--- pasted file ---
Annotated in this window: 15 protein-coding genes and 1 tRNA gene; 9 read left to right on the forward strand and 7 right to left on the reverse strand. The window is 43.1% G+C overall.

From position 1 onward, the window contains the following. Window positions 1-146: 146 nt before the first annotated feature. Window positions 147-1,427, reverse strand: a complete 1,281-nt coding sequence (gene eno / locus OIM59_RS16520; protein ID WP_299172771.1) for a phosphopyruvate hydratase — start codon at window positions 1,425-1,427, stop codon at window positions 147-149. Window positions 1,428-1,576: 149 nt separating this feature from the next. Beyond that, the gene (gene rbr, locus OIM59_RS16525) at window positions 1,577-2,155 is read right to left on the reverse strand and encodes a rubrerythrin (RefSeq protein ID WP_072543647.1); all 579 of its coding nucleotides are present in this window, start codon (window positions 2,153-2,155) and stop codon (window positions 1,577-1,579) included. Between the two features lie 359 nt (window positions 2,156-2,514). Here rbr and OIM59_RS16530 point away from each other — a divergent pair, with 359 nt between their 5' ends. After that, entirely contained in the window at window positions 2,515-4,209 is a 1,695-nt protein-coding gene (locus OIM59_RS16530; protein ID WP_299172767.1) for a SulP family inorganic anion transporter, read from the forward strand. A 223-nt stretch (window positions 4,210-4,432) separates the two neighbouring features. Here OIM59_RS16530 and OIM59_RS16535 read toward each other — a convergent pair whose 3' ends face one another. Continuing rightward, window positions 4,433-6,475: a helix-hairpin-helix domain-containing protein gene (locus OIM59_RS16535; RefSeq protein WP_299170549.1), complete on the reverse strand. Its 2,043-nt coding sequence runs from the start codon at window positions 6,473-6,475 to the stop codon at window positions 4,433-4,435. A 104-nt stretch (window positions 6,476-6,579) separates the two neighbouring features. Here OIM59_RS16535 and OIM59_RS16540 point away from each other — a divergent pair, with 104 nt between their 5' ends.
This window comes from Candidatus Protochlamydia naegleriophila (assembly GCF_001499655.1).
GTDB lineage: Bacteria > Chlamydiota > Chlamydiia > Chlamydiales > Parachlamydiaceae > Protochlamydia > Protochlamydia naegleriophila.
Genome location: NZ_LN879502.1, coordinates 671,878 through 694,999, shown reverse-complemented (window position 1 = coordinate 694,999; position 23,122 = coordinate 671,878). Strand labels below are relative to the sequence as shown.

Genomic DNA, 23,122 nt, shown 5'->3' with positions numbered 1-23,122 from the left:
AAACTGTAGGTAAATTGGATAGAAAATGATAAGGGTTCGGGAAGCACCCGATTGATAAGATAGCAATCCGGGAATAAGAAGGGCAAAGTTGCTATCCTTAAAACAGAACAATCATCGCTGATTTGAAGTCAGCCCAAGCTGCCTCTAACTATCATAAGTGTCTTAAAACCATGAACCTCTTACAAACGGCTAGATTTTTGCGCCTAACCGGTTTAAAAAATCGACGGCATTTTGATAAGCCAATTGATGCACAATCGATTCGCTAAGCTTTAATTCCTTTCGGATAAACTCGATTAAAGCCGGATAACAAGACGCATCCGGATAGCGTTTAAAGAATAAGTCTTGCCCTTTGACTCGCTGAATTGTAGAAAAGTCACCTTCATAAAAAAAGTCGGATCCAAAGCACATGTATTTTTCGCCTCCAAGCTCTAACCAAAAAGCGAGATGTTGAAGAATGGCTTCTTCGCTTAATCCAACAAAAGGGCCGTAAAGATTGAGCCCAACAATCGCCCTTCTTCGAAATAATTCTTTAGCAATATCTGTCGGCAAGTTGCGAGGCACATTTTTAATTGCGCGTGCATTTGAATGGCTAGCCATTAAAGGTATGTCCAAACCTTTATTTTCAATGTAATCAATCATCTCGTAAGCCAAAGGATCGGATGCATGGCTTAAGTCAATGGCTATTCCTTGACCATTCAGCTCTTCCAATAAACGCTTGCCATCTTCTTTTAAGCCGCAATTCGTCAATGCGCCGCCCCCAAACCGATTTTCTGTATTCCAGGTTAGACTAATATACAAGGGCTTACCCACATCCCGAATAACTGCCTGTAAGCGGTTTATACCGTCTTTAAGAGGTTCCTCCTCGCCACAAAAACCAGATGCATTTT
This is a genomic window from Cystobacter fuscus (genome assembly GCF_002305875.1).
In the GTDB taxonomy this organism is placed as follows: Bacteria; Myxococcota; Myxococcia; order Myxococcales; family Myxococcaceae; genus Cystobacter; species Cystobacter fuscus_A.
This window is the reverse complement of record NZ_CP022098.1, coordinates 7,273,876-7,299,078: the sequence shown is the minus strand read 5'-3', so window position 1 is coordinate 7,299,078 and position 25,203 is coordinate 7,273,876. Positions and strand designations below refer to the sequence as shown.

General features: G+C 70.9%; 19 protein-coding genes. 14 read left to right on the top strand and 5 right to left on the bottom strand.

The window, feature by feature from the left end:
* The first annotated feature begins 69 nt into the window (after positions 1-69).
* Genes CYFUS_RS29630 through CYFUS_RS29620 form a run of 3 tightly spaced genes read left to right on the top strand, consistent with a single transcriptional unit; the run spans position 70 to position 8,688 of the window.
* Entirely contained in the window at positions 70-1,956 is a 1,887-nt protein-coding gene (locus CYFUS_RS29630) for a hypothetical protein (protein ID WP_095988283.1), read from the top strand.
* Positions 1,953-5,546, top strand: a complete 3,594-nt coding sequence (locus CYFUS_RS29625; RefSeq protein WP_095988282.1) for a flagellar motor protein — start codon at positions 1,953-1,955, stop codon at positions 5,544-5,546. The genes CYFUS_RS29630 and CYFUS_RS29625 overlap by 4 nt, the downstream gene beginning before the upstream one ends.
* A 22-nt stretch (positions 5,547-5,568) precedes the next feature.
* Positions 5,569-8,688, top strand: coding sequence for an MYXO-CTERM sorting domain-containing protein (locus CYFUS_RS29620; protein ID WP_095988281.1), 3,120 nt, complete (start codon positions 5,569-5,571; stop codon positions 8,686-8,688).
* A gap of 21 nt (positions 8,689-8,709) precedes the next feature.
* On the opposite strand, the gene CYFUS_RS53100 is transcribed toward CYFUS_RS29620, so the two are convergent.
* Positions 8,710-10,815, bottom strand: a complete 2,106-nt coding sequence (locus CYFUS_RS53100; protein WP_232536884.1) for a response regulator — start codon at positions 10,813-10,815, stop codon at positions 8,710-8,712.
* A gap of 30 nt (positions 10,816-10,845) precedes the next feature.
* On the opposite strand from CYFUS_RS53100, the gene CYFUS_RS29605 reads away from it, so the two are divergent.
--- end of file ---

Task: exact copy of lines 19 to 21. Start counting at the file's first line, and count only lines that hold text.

* A gap of 21 nt (positions 8,689-8,709) precedes the next feature.
* On the opposite strand, the gene CYFUS_RS53100 is transcribed toward CYFUS_RS29620, so the two are convergent.
* Positions 8,710-10,815, bottom strand: a complete 2,106-nt coding sequence (locus CYFUS_RS53100; protein WP_232536884.1) for a response regulator — start codon at positions 10,813-10,815, stop codon at positions 8,710-8,712.